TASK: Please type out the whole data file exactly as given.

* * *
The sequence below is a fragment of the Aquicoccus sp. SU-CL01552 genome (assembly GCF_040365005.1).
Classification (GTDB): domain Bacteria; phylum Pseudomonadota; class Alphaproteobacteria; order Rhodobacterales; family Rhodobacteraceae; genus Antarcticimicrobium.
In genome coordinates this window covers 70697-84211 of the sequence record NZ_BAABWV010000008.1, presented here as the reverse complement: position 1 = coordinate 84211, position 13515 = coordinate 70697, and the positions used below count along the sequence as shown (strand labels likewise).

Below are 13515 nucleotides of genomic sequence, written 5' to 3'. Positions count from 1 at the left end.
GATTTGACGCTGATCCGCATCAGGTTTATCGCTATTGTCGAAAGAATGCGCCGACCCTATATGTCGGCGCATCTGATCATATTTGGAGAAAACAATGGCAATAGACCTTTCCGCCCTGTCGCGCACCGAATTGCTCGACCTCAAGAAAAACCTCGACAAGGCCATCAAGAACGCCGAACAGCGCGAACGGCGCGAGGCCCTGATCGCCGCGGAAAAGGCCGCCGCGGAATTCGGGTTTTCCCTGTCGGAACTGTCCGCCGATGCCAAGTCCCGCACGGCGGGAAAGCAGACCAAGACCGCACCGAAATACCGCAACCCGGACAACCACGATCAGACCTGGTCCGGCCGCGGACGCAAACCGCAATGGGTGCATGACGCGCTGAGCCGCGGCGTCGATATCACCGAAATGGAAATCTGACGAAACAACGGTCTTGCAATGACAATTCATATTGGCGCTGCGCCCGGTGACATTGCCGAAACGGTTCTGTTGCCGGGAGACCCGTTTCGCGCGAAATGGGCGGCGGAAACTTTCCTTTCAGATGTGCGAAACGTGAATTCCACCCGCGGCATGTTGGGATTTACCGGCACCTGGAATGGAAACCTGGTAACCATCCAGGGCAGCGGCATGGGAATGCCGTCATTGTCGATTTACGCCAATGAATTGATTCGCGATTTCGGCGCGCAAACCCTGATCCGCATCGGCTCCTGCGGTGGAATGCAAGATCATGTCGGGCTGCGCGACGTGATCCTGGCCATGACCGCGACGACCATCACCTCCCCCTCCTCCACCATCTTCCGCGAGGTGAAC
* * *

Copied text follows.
The sequence below is a fragment of the Aquicoccus sp. SU-CL01552 genome (assembly GCF_040365005.1).
Classification (GTDB): domain Bacteria; phylum Pseudomonadota; class Alphaproteobacteria; order Rhodobacterales; family Rhodobacteraceae; genus Antarcticimicrobium.
In genome coordinates this window covers 70697-84211 of the sequence record NZ_BAABWV010000008.1, presented here as the reverse complement: position 1 = coordinate 84211, position 13515 = coordinate 70697, and the positions used below count along the sequence as shown (strand labels likewise).

Below are 13515 nucleotides of genomic sequence, written 5' to 3'. Positions count from 1 at the left end.
GATTTGACGCTGATCCGCATCAGGTTTATCGCTATTGTCGAAAGAATGCGCCGACCCTATATGTCGGCGCATCTGATCATATTTGGAGAAAACAATGGCAATAGACCTTTCCGCCCTGTCGCGCACCGAATTGCTCGACCTCAAGAAAAACCTCGACAAGGCCATCAAGAACGCCGAACAGCGCGAACGGCGCGAGGCCCTGATCGCCGCGGAAAAGGCCGCCGCGGAATTCGGGTTTTCCCTGTCGGAACTGTCCGCCGATGCCAAGTCCCGCACGGCGGGAAAGCAGACCAAGACCGCACCGAAATACCGCAACCCGGACAACCACGATCAGACCTGGTCCGGCCGCGGACGCAAACCGCAATGGGTGCATGACGCGCTGAGCCGCGGCGTCGATATCACCGAAATGGAAATCTGACGAAACAACGGTCTTGCAATGACAATTCATATTGGCGCTGCGCCCGGTGACATTGCCGAAACGGTTCTGTTGCCGGGAGACCCGTTTCGCGCGAAATGGGCGGCGGAAACTTTCCTTTCAGATGTGCGAAACGTGAATTCCACCCGCGGCATGTTGGGATTTACCGGCACCTGGAATGGAAACCTGGTAACCATCCAGGGCAGCGGCATGGGAATGCCGTCATTGTCGATTTACGCCAATGAATTGATTCGCGATTTCGGCGCGCAAACCCTGATCCGCATCGGCTCCTGCGGTGGAATGCAAGATCATGTCGGGCTGCGCGACGTGATCCTGGCCATGACCGCGACGACCATCACCTCCCCCTCCTCCACCATCTTCCGCGAGGTGAAC